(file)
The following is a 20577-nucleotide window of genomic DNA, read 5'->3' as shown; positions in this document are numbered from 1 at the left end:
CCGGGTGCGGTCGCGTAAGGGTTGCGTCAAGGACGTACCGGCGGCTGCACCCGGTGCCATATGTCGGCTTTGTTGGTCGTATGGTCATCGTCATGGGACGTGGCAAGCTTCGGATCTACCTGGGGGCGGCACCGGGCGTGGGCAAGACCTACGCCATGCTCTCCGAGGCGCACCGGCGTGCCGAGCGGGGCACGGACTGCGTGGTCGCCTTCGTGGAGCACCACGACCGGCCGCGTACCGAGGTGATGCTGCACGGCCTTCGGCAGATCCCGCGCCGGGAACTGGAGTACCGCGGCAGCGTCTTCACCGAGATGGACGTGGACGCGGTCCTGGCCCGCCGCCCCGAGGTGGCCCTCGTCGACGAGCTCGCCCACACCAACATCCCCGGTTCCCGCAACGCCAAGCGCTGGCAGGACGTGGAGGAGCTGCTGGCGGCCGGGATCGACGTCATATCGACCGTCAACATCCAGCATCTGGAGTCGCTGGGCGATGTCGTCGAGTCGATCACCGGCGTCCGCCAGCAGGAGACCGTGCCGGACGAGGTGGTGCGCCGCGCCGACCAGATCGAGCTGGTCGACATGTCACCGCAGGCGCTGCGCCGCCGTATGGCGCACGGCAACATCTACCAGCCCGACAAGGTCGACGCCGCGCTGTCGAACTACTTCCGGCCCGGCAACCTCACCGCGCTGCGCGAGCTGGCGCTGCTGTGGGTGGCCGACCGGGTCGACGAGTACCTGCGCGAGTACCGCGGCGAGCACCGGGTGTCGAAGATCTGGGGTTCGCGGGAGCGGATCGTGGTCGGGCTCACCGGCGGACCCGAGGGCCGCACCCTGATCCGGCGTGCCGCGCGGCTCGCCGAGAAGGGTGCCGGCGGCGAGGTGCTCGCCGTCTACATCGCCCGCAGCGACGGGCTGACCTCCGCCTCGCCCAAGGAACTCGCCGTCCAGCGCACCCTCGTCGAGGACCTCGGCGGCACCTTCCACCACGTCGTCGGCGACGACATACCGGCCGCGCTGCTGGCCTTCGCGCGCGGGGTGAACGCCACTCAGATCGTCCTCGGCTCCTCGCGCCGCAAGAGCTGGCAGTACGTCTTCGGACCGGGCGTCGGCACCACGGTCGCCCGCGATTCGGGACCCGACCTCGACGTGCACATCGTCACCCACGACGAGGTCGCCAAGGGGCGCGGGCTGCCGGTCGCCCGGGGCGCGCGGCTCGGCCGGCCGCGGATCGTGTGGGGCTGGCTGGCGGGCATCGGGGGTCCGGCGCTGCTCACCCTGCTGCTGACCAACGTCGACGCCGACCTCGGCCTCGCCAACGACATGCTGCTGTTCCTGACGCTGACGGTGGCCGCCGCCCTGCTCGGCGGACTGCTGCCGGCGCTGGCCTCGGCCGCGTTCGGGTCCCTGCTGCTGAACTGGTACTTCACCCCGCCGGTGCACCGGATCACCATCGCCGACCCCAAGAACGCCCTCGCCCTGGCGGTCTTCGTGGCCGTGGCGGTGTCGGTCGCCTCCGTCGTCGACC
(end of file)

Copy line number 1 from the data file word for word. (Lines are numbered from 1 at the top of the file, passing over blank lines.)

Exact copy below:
The following is a 20577-nucleotide window of genomic DNA, read 5'->3' as shown; positions in this document are numbered from 1 at the left end: